Care for drought loving plants


Drought tolerant plants are easy to care for in summer but how do they survive UK winters?

Remember that hotter, longer summers and wetter shorter winters that are associated with climate change can be accompanied by very cold snaps – just like the UK experienced in the recent winters of 2009 and 2010.

The tolerance of drought loving plants to colder winter temperatures is affected by many factors
such as wet cold, dry cold, sudden cold or sustained chill along with the aspect of your garden. Here are some things to consider:
* Think seriously about what plants you choose if you have a north facing garden. This will get less
light and sun during the winter which means this can become a cold spot within the garden and
hardiness can be very unpredictable
Consider the following when purchasing any Mediterranean or Tropical plants:
*The age and size of the plant – smaller, less established plants may not cope with severe
conditions,but older more established plants although may make a faster impact, can take longer
to settle when planted and can be harder to look after during this period as they can be more
*It may be better to choose  plants which are, say 2-3 years old (as a guide) which will
give you some instant impact and allow you to see your garden to grow and establish.
* Ask the nursery what are the recommended lowest temperatures that the plant you are thinking of purchasing can withstand. It may survive over winter if you plant it in a sheltered spot or if you
cover it in a fleece or surround it with a sturdy but very fine netting to form a wind break.
*Plants that cannot withstand our lower winter temperatures must be brought into a conservatory or greenhouse from October to May.Remember to think about the fact you will have to lift and move containerised plants.Think aboutweight and space available for over-wintering.
*It is also a good idea to visit any open local gardens to see what is growing and ask the staff if they have had any problems with certain plants.
* Ensure that there is good drainage over winter – planting in pots is always a good idea for hotter
summer temperatures but remember containers will need watering more often. Plants which may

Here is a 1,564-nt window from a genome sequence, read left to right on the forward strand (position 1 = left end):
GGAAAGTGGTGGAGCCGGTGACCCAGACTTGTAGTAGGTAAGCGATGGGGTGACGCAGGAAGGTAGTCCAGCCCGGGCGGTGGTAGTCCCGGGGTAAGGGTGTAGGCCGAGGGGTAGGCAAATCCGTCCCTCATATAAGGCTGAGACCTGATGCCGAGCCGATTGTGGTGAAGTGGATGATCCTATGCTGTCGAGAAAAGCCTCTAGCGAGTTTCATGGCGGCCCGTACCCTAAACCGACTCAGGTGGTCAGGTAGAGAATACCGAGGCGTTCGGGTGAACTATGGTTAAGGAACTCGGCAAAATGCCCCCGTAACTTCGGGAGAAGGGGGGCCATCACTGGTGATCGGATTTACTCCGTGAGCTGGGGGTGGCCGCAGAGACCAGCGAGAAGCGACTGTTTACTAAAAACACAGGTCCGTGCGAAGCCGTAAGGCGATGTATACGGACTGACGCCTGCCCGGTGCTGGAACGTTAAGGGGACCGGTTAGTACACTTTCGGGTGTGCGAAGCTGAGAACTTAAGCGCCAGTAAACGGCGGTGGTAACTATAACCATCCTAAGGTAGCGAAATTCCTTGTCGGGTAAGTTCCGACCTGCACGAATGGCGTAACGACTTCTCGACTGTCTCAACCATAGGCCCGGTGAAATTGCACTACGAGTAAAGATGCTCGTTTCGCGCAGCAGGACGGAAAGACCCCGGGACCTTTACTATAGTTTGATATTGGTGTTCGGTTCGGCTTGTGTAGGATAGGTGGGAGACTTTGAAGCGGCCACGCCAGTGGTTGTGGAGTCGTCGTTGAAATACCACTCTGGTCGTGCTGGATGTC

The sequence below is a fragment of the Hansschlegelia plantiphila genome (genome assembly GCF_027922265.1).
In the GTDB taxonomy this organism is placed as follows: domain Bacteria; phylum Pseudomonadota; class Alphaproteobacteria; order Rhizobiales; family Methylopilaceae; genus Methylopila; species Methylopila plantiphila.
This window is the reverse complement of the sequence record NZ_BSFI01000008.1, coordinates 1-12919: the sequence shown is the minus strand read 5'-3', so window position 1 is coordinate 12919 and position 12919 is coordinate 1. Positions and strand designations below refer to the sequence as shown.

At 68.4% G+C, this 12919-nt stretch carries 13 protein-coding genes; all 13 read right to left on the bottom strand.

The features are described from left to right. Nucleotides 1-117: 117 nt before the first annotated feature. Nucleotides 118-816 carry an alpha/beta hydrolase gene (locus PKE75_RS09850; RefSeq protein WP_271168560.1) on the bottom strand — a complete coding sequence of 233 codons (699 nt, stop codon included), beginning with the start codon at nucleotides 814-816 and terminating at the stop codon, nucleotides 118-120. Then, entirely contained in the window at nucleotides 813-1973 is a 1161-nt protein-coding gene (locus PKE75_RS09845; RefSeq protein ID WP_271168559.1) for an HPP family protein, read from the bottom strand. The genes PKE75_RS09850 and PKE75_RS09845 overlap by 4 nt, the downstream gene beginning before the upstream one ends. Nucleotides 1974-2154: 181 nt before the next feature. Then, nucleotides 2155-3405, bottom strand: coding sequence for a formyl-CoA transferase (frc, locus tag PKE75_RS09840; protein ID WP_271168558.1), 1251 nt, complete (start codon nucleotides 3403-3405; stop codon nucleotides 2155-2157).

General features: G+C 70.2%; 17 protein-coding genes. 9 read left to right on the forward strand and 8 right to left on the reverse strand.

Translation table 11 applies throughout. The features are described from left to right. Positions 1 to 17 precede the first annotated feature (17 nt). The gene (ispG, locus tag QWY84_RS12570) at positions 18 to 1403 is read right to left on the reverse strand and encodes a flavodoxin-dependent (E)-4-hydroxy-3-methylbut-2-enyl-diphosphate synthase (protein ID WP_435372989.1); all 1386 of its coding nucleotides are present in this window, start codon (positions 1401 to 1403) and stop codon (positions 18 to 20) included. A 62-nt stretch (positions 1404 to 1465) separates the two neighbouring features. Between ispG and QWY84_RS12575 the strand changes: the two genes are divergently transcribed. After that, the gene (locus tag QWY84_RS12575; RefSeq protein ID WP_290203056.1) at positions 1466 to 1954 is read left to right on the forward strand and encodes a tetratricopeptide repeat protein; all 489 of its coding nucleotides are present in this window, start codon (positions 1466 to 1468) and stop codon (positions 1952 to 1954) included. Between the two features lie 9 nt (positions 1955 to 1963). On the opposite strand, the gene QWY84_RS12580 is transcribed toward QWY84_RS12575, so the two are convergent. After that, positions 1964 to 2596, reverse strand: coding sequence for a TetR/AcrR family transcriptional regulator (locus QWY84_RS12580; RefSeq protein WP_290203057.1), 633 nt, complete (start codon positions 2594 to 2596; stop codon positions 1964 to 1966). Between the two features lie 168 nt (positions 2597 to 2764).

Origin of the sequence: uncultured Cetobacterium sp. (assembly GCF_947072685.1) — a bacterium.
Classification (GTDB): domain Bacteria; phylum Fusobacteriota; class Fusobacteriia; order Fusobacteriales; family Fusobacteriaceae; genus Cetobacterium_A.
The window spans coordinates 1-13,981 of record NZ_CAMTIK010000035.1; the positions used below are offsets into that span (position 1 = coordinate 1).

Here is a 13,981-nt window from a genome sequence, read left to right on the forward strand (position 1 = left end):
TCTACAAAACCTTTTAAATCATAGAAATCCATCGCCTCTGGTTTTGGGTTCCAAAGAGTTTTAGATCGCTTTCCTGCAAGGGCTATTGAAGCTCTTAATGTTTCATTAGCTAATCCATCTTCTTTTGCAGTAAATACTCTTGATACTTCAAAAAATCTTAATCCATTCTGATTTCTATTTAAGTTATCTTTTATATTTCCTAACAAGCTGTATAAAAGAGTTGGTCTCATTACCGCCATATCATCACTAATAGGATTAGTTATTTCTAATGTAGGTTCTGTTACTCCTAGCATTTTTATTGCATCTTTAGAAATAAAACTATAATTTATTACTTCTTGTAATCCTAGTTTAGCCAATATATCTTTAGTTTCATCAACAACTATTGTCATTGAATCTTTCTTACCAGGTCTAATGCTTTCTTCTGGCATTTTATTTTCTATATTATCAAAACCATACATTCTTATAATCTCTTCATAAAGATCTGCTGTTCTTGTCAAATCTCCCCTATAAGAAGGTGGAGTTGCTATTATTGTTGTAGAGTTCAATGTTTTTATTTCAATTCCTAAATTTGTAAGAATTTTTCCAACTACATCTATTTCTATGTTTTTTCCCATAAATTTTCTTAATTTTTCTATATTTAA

survive happily in the ground may be more tender when in a container as the soil in a container
can freeze solid during prolonged frosty periods. You need to have a good layer of drainage
material in the bottom of containers and a water retentive compost mixture, to avoid the need to
water too often. Often it is prolonged wet and cold conditions that induce rotting to tropical and
exotic plants.
*Some tropical plants  need to be in pots such as agave and bananas so that they can be
brought into a frost free environment or be wrapped in fleece for protection
For further advice  visit this excellent nursery

This post was written by:

- who has written 872 posts on My Climate Change Garden.

I am not an experienced gardener - more of an enthusiastic amateur who learns by trial and error and who is keen to "manage" the effects of shifting weather patterns on my garden. Writing this blog is my passion and it has evolved over 12 years to inspire engagement with climate change outside our back doors, in our personal gardens and green spaces. My mission is to fertilise and expand this platform to grow a community of global gardeners communicating about the effects of climate change on our plants and exploring how each individual can make small changes in our lives to become more sustainable. The future of our gardens and #OurPlanet is in our hands - please plant your own seeds for our collective sustainable future.

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